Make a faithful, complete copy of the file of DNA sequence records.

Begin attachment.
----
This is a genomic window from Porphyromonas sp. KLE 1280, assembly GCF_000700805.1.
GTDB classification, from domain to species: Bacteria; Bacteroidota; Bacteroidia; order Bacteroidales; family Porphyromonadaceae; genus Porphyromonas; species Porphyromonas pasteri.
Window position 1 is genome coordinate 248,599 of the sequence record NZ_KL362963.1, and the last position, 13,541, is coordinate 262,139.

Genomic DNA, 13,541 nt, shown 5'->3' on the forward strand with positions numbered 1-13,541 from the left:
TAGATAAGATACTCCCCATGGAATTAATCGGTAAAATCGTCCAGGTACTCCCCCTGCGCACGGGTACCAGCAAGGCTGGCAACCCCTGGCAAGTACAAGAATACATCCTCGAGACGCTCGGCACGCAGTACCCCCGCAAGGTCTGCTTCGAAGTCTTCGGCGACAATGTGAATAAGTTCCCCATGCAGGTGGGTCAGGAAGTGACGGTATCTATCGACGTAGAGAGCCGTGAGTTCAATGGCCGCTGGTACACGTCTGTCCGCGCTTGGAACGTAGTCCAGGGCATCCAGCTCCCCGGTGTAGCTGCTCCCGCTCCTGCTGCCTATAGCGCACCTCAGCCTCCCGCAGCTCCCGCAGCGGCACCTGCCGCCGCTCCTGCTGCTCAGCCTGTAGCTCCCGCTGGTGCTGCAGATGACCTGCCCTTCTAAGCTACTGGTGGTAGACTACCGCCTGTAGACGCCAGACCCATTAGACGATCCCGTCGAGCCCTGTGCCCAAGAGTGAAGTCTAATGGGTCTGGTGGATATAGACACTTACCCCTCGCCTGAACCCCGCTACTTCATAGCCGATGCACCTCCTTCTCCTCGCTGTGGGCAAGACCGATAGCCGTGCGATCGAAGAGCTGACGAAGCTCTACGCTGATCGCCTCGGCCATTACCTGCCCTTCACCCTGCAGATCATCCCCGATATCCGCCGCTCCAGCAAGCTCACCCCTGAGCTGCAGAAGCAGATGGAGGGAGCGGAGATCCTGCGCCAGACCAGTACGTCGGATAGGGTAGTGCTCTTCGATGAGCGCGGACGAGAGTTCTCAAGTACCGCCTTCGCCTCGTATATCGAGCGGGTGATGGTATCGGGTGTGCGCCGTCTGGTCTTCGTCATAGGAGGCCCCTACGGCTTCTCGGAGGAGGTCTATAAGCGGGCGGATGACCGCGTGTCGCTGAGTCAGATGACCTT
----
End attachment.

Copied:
This is a genomic window from Porphyromonas sp. KLE 1280, assembly GCF_000700805.1.
GTDB classification, from domain to species: Bacteria; Bacteroidota; Bacteroidia; order Bacteroidales; family Porphyromonadaceae; genus Porphyromonas; species Porphyromonas pasteri.
Window position 1 is genome coordinate 248,599 of the sequence record NZ_KL362963.1, and the last position, 13,541, is coordinate 262,139.

Genomic DNA, 13,541 nt, shown 5'->3' on the forward strand with positions numbered 1-13,541 from the left:
TAGATAAGATACTCCCCATGGAATTAATCGGTAAAATCGTCCAGGTACTCCCCCTGCGCACGGGTACCAGCAAGGCTGGCAACCCCTGGCAAGTACAAGAATACATCCTCGAGACGCTCGGCACGCAGTACCCCCGCAAGGTCTGCTTCGAAGTCTTCGGCGACAATGTGAATAAGTTCCCCATGCAGGTGGGTCAGGAAGTGACGGTATCTATCGACGTAGAGAGCCGTGAGTTCAATGGCCGCTGGTACACGTCTGTCCGCGCTTGGAACGTAGTCCAGGGCATCCAGCTCCCCGGTGTAGCTGCTCCCGCTCCTGCTGCCTATAGCGCACCTCAGCCTCCCGCAGCTCCCGCAGCGGCACCTGCCGCCGCTCCTGCTGCTCAGCCTGTAGCTCCCGCTGGTGCTGCAGATGACCTGCCCTTCTAAGCTACTGGTGGTAGACTACCGCCTGTAGACGCCAGACCCATTAGACGATCCCGTCGAGCCCTGTGCCCAAGAGTGAAGTCTAATGGGTCTGGTGGATATAGACACTTACCCCTCGCCTGAACCCCGCTACTTCATAGCCGATGCACCTCCTTCTCCTCGCTGTGGGCAAGACCGATAGCCGTGCGATCGAAGAGCTGACGAAGCTCTACGCTGATCGCCTCGGCCATTACCTGCCCTTCACCCTGCAGATCATCCCCGATATCCGCCGCTCCAGCAAGCTCACCCCTGAGCTGCAGAAGCAGATGGAGGGAGCGGAGATCCTGCGCCAGACCAGTACGTCGGATAGGGTAGTGCTCTTCGATGAGCGCGGACGAGAGTTCTCAAGTACCGCCTTCGCCTCGTATATCGAGCGGGTGATGGTATCGGGTGTGCGCCGTCTGGTCTTCGTCATAGGAGGCCCCTACGGCTTCTCGGAGGAGGTCTATAAGCGGGCGGATGACCGCGTGTCGCTGAGTCAGATGACCTT